Day One: Home
How does one define Home?
Is it the house you were born and raised in, or perhaps the town you grew up in, where your earliest connections to others were formed?
Is it a place that you only visited on special occasions, such as vacations or other family celebrations, that left sweet dreams to last through the years?
Is it a taste, touch, or smell that evokes memories of happy times, long past?
Is it a spiritual place that you believe you came from and will return to at the end of your physical life?
Is it even a place at all? Or, is it a person whom you feel perfectly safe with? Someone who doesn’t judge, but accepts you exactly as you are, flaws and all. Someone you can count on to be fully present in your life; who listens carefully and hears deeply beyond the words.
Could it be your own body, whose rhymes and rhythms are like second nature, requiring no further conscious thought or consideration.
Maybe Home is a combination of all these things, familiar and comforting, that give rise to feelings of joy and satisfaction. Perhaps the design is such that, no matter where you go in life, physically, emotionally, and spiritually, you can always find home…and peace.
As I finish up the Christmas to-do list today, I’m reminded of the holidays of yesteryear and the people who were such an integral part of those celebrations. Parents, grandparents, aunts, uncles, friends, and neighbors, many of whom are gone now. If we live long enough, we begin to lose them one by one.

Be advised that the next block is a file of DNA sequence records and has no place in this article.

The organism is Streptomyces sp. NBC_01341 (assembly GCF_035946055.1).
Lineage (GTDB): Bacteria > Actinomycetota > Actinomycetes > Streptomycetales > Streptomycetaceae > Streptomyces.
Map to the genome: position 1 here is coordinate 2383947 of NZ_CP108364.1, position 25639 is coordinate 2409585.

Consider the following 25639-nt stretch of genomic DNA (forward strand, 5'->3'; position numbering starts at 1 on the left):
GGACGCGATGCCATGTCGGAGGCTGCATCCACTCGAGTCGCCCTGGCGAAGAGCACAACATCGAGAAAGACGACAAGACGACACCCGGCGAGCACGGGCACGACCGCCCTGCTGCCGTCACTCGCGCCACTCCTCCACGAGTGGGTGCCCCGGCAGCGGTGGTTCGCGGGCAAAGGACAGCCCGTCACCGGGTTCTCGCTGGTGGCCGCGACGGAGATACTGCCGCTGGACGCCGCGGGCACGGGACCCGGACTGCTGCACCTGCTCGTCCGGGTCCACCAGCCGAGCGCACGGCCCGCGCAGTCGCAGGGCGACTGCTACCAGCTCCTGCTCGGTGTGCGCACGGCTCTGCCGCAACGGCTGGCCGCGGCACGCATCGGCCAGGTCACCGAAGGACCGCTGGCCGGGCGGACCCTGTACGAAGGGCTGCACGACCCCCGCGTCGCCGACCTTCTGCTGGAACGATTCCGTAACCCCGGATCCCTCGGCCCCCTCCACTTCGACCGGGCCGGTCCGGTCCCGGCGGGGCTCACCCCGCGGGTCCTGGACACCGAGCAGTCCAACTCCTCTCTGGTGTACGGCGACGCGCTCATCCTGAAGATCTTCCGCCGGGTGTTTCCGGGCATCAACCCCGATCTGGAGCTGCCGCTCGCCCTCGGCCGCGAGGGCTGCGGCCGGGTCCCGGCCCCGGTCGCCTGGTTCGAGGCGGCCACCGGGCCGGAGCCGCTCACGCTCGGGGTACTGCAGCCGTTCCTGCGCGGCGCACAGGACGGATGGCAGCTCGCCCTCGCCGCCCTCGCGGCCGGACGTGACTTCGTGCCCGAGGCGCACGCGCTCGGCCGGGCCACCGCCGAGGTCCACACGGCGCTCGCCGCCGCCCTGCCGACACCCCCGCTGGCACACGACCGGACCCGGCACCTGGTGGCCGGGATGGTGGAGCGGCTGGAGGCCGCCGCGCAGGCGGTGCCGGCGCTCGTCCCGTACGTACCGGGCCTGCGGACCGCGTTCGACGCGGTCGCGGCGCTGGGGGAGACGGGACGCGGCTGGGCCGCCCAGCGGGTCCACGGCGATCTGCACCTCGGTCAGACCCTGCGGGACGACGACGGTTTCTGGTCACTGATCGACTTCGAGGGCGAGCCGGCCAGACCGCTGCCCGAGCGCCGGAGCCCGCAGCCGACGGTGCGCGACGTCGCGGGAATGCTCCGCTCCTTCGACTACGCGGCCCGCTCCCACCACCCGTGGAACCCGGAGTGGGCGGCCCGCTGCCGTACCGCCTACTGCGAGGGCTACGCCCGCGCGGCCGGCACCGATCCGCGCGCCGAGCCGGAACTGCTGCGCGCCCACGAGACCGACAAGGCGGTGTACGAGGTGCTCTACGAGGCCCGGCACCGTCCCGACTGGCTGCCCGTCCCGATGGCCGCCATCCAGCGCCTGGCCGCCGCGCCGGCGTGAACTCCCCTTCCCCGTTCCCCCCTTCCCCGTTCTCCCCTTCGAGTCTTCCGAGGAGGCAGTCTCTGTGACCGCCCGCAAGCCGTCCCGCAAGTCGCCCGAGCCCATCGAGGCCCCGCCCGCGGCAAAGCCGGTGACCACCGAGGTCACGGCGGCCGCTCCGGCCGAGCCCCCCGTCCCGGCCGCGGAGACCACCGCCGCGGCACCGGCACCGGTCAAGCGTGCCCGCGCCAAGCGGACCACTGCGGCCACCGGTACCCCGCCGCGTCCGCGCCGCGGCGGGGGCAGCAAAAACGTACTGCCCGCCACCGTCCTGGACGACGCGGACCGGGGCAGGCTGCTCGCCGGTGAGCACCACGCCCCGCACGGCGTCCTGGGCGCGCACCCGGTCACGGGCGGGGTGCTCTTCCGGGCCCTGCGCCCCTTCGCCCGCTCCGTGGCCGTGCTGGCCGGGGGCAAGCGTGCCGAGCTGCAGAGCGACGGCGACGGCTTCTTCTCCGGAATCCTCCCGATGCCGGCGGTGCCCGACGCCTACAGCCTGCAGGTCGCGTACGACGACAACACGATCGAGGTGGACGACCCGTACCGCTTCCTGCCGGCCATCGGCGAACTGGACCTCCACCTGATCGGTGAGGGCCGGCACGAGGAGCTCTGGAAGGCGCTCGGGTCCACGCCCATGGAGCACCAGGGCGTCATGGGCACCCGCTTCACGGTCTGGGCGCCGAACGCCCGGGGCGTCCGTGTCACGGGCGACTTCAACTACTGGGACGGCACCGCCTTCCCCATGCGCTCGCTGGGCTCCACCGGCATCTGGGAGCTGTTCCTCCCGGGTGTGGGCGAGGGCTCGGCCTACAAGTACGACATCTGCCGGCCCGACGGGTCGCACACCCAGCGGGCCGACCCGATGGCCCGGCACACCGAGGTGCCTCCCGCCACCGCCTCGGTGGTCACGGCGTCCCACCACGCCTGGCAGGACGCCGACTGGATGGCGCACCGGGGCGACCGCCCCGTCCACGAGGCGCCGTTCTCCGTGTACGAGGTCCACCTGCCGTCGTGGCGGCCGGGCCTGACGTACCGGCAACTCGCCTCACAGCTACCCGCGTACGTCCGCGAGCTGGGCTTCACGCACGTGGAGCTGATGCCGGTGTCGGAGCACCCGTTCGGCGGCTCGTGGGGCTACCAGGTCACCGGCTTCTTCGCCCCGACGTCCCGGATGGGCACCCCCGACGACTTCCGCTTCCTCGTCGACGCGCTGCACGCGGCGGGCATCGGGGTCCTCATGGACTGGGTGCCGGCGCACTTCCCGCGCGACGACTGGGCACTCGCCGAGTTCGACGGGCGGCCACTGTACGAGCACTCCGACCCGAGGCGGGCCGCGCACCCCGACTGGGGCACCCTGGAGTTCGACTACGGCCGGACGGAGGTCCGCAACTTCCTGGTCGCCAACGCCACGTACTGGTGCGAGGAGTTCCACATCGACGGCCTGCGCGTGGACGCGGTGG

I was saddened to hear of two families back home in Pennsylvania that lost a family member this past week. One, my former hairdresser, was 52 years old. The other young woman, a close friend of my son, was 32 and fought a tough battle with breast cancer. She leaves a husband and young son. The Christmases of both these families will forever be overshadowed with the devastating loss of loved ones gone too soon.
I continue to make the adjustment to moving 1,000 miles from home and family is on my mind. I talked about this in detail in A New Kind of December. While I’m grateful to be spending Christmas with my oldest son, his wife, and my daughter, I’m missing the rest of the family back home. This is the first Christmas without my dad, who passed away last March. The holidays can be difficult for many people for a variety of reasons. Losing people is at the top of that list.
While all of these changes have me feeling somewhat blue, I’m grateful for:
That’s when it occurred to me: home isn’t so much a place as it is a spiritual connection to our past, memories, and the people who are/were a part of that. We can physically move far away from the place we were born, but the family history and connections always go with us.
Tonight we’ll call home and everyone will have a chance to chat with the added addition of Facetime on the iPhone and Skype on the computer. I still remember Bell Telephone’s 1964 long distance slogan, “It’s the next best thing to being there.” Times sure have changed, but like all good ideas, they remain relevant throughout the years.
Where we love is home, home that our feet may leave, but not our hearts.
~Oliver Wendell Holmes, Sr.